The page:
Bilingual education in South America mostly refers to the teaching of a “mainstream” language such as Spanish or Portuguese to non-Spanish and non-Portuguese speaking people [17]. It usually follows a “transition” or “maintenance” model. In the first one, the official language progressively replaces the mother tongue while the second one makes use of the two languages through the whole curriculum. Language distribution in South America is mainly characterized by the fact that many populations are located in isolated area where communication and outside contact are poor and thus, monolingualism is prevalent. In this context, a number of countries have launched bilingual education programs in the 1970's. Those programs have provided good results since bilingual education improved education amongst indigenous children.


North America’s modern history includes periods of colonialism too. However, the language education evolved in a very different way and strongly differ between Canada and U.S.. In the 19th century, U.S. was especially friendly towards bilingualism as immigrant communities commonly maintained and published in their native language [19]. Starting from the 1880's, and due to a huge influx of non-English speaking immigrants, English was used to develop an “American” identity. Monolingualism as then become the norm and second language learning is still uncommon before high school. Therefore, only 15 to 20 percent of Americans consider themselves bilingual compared to 56 percent of European (European commission survey, 2006). The most common second languages taught in the U.S. include Spanish, due to the large number of recent Spanish-speaking immigrants, followed by French, German, Latin, Mandarin, Italian and Japanese, in descending order of frequency. As a multilingual country, Canada allows two languages of instruction: English by default and French in the case of “Francophone children whose parents qualify for minority language rights” [18]. Additionally, aboriginal languages can be taught as a second language as all students are required to learn a second language from 9 to 14 years old.


In Europe, all children studied at least one foreign language as part of their compulsory curriculum except in Ireland where instruction includes English and Irish, both considered a native language, and a third European language. In all European countries, English is by far the most commonly learned language before French, Spanish, German and Russian. On average, children start learning a second language between 6 and 9 years old [20]. This age has strongly decreased in the last 15 years and it is now common for children to start learning in pre-school. However, the weekly number of hours spent learning a language did not really increased in the same time. Due to the multilingual context, and in order to encourage cross-border exchanges, the European Union strongly encourages learning of foreign languages and, on average, in 2009/10, 60.8% of lower secondary education students were learning two or more foreign languages. From a local point of view, almost all European countries have regional languages and more than half of the countries use partial immersion to teach both the minority and the state language.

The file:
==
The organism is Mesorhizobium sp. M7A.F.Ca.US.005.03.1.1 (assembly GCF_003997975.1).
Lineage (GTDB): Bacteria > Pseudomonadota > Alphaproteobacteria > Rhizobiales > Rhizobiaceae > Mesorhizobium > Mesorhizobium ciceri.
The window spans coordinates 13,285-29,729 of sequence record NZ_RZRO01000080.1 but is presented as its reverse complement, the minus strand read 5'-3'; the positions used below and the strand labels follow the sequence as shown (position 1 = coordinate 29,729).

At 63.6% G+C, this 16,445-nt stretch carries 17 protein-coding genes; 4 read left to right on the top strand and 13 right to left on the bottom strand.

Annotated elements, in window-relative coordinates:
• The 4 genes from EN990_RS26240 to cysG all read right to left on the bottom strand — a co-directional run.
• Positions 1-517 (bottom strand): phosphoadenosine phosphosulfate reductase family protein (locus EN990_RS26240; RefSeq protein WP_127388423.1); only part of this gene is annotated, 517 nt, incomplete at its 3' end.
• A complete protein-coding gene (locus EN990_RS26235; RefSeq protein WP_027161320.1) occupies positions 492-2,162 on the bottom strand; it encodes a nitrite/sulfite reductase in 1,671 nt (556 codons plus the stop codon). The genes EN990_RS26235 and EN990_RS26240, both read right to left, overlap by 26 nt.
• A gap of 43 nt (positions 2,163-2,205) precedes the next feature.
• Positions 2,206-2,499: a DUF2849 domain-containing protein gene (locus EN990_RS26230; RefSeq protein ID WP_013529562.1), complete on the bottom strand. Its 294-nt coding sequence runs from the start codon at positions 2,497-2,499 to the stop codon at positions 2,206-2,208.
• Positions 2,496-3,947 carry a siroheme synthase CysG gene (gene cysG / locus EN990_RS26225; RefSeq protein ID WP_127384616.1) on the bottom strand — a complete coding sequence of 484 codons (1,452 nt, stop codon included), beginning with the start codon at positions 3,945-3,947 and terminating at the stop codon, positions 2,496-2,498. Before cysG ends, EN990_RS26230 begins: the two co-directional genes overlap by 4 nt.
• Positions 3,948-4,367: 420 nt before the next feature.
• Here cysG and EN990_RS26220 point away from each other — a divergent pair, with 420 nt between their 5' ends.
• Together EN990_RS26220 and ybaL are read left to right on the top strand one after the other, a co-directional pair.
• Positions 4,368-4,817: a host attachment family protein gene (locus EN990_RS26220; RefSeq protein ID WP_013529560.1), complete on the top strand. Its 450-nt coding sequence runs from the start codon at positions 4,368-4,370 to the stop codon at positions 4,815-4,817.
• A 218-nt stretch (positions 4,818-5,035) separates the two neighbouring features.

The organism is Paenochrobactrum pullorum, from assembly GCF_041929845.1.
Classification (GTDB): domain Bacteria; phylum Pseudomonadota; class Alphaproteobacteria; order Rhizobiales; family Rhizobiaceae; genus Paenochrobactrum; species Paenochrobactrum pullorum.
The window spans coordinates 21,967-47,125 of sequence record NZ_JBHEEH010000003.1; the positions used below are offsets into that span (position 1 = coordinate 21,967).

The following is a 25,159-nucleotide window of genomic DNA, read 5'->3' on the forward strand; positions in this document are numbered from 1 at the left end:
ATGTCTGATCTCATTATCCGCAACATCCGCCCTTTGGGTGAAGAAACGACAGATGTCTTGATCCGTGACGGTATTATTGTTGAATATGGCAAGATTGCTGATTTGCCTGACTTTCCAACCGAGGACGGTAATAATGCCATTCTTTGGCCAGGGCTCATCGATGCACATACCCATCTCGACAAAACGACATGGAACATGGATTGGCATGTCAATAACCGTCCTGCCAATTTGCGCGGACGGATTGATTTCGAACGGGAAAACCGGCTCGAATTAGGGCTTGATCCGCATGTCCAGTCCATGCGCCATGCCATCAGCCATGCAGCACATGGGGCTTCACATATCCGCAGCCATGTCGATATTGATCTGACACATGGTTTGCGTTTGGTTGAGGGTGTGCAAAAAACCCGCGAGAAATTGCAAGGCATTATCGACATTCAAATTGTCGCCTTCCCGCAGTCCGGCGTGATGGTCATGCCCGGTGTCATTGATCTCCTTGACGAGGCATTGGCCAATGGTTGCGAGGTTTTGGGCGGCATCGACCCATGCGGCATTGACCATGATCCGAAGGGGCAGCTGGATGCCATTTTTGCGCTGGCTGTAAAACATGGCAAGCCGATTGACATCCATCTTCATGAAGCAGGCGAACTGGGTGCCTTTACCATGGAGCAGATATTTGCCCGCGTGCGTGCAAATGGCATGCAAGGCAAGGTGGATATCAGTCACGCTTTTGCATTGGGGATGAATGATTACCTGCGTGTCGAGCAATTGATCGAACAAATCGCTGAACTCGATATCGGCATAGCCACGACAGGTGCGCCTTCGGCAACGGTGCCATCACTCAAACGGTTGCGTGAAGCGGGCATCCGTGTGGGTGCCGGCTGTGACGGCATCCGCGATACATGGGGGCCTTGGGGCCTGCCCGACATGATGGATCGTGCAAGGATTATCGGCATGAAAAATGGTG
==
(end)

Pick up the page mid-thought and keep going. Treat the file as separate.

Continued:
In South-East Asia, 550 millions inhabitants speak hundreds of languages including local (Javanese, Hmong for example), national (Khmer, Thai, for instance) and regional languages (varieties of Chinese and Malay) [2]. Amongst the eleven countries of this region, all except Thailand have endured colonization and been exposed to European languages: Dutch in Indonesia, English in Brunei, Burma, Malaysia, Philippines and Singapore, French in Cambodia, Laos and Vietnam and Portuguese in East Timor. After decolonization, most governments used languages to strengthen national cohesion and forge a national identity. All eleven Southeast Asian countries have included English in education, often as a foreign language. In certain countries, however, instruction is given in the national language while sciences and technologies are taught in a foreign language, for instance English in Myanmar and French in Laos.